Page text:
Building an expense sharing app over the holidays, as a non-developer.

If you know me at all, you’ll know that I always have to be doing something. I’m constantly looking for new challenges and skills that I can add to my toolbelt. When I first started at Shopify, their onboarding session talked about T-shaped people and the growth mindset. I had never really come across the terminology before, but I immediately recognized a lot of it in myself. T-shaped people are those who have a fundamental skill that is their career, their craft, their bread and butter, and that makes up the root of the T. The outer portions are the other skills that they’ve learned along the way. For myself, my root is my design craft, however along the way I’ve tried to broaden my T by diving into photography, cinematography and video, motion design, music, and the world of 3D.

Visual explaining the structure of the T-shape
Visual explaining the structure of the T-shape

Beyond just the alignment of having a growth mindset, Shopify believes that everyone should be dev literate. I agree with this sentiment wholeheartedly. You don’t need to fully learn how to code, but you should understand the fundamentals. For example, designers who understand development basics can help the collaboration process immensely, just by understanding the feasibility of some of their designs. The future isn’t straying from technology, so the more you can broaden your T to help equip yourself with the right tools, the more successful you can be.

Danielle and I used to use a spreadsheet to track all of our shared expenses like groceries, mortgage, bills, etc. and it got pretty complicated and hard to maintain when it came to which items were paid by which transfers. Instead of trying to improve the spreadsheet, and living by my internal motto of “If something is worth doing, it’s worth overdoing”, I took it as an opportunity to build an app to track all of it and learn more about development in the process. I used to do a fair bit of development back in the days of PHP, so this was more of a way to modernize my development skills.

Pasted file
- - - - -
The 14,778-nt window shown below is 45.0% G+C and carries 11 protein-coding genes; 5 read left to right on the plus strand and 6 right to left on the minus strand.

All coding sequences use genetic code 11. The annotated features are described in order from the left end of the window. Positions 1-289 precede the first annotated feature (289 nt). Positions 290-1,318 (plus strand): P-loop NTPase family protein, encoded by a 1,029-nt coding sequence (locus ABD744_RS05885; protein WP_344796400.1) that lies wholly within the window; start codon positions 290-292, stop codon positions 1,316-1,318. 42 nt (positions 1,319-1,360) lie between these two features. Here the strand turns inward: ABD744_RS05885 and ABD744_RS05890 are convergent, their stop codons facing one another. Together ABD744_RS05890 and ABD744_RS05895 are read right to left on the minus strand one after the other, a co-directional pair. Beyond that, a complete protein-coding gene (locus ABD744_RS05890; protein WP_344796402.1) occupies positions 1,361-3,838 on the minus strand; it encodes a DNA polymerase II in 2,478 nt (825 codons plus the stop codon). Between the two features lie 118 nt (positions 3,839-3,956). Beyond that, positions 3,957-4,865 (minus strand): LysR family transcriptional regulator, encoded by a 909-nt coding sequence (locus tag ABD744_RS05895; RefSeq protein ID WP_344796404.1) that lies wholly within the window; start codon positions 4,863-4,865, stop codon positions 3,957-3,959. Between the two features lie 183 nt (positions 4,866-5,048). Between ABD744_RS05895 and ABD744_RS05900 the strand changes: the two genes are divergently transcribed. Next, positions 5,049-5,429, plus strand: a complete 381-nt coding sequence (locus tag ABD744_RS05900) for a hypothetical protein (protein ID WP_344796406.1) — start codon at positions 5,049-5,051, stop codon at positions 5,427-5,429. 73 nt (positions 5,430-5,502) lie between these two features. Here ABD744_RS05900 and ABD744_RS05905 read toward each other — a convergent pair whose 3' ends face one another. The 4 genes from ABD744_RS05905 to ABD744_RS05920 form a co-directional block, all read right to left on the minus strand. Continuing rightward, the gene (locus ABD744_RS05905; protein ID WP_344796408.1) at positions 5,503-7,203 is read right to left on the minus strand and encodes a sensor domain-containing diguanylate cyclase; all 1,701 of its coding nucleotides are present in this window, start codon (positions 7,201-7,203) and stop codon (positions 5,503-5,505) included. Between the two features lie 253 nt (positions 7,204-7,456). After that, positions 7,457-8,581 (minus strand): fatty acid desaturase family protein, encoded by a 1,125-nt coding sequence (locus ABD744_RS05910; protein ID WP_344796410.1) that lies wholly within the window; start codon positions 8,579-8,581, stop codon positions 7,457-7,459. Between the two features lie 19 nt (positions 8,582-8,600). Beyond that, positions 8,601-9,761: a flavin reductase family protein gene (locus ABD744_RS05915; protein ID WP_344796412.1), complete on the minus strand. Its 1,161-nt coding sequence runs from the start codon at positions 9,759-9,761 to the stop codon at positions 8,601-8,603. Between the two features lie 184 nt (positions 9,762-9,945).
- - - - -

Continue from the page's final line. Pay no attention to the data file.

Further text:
I started with database modeling, trying to figure out how everything relates to each other and the best way to store the information. It helps when you already have a few months of spreadsheet data to help figure it out. I won’t go too much into the details, but at a very top level - bills contain the information for the expense and they get connected to transfers once they’ve been marked as paid.

After I had a layout for the database, I started diving into the UX of the app in Figma. I explored what I needed to do to add a new expense, create a transfer, or check in on how much we’re spending. I’ve had this design system aesthetic in my head for a while now, and I’m super excited to implement it on a real product.

Figma board with app design screens.
Figma board with app design screens.

A fun little fact about the rationale behind the logo is that while it looks like a wallet, it was designed to mimic the shape of the bottom tab bar from the app UI.

One Bill logo next to the app's bottom tab bar.
One Bill logo next to the app's bottom tab bar.

After the mocks were done I had a general understanding of the views required and went to work making them real. I figured starting in Node JS with an Express app would be best since I already have a basic understanding of Javascript, but I also wanted to use this as a way to dip a toe in the water before diving into Rails, and React. A few CLI commands and the express app was running out of the box. I decided to use Pug as the front end language since I had used the previously named version, Jade, a year or two ago. It’s essentially HTML without the brackets and closing tags. It’s great for fast and clean code since everything is nested and concise, but it did present some issues with the transfers section of the monthly view.

The monthly view was going to be the biggest lift of the app, so that’s where I started. I figured a lot of the data I pulled would be reusable on the index page, and the transfer select page. I originally started with trying to use MongoDB as the home for the data but trying to learn the aggregation portion of it was making me lose my hair. I figured learning more about Node outweighed learning about Mongo, and I returned to SQL for the database management.